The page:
I just called around for two days to various charities and programs to find out where I could donate some items.  I just talked to the chaplain for the juvenile court system and she is very happy to get what I have to offer.  Sometimes it takes a bit of leg (or finger) work but it is worth it to not waste what we have. 

 

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1 hour ago, TechWife said:

In the context I work in (a hospital), we do not have the capability to wash clothes. If someone donates used underwear, I have no idea if, how, when, with what it was washed. Used underwear can contain traces of blood, urine, feces, yeast, perspiration, antiperspirant or deodorant. They also put patients at risk of exposure to lice, scabies and other pests.

How are gowns, sheets and towels handled in your hospital? At least for the times I’ve been in a hopital, bodily fluids are an assumed thing and somehow all those items are shared.

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The local clothes thrift store (which supports abused women trying to get away from their abusers) will toss any underwear, stockings, pantyhose not in a sealed container, etc. They used to be in a location where they washed everything they were going to put out for sale, but their new location doesn't have the facilities or room for that. So, if it is soiled, has visible holes, or is in the categories I listed, they just toss it. Actually, I think they used to put it into a separate shed - and when the shed was full, they'd take everything to Goodwill (nearest location is quite a drive). But, I'm not sure they do that anymore.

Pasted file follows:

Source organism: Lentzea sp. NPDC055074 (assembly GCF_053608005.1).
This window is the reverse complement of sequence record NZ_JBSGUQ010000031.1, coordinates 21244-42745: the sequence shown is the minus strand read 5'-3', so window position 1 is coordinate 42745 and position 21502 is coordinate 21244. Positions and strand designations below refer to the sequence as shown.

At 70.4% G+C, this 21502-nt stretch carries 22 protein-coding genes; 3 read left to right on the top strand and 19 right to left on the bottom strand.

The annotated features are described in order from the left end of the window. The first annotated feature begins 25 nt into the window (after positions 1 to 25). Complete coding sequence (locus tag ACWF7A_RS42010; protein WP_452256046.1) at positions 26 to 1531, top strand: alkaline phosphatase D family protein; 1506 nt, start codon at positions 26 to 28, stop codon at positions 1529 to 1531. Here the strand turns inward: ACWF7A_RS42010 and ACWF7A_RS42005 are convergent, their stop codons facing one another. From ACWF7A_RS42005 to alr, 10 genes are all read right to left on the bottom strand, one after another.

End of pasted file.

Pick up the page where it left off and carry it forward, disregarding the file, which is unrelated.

Anyway, you can always donate it & they can decide what to do with it.

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Thanks for your input.  I contacted our local Goodwill and they do take donated underwear.  Like anything else, if it is in salable condition, it gets put out on the floor.  If not, it gets used as rags/filling.  I hadn't even thought about the bras.  I have several that are in good condition, but not my size and a few that are worse for wear.  

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2 hours ago, Acorn said:

How are gowns, sheets and towels handled in your hospital? At least for the times I’ve been in a hopital, bodily fluids are an assumed thing and somehow all those items are shared.

They are washed in an appropriate manner, We are in control of every aspect of the process. 

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5 minutes ago, Arctic Mama said:

But can’t wash undies?

In defense of TechWife’s hospital, not all departments (like hospital charities) have access to hospital type laundry services. Each charity gets to decide what is the best use of their time and money. I didn’t get mad when I found out that our locak food bank.no  longer takes baby supplies. I found a different place that was happy to receive them. 

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51 minutes ago, Arctic Mama said: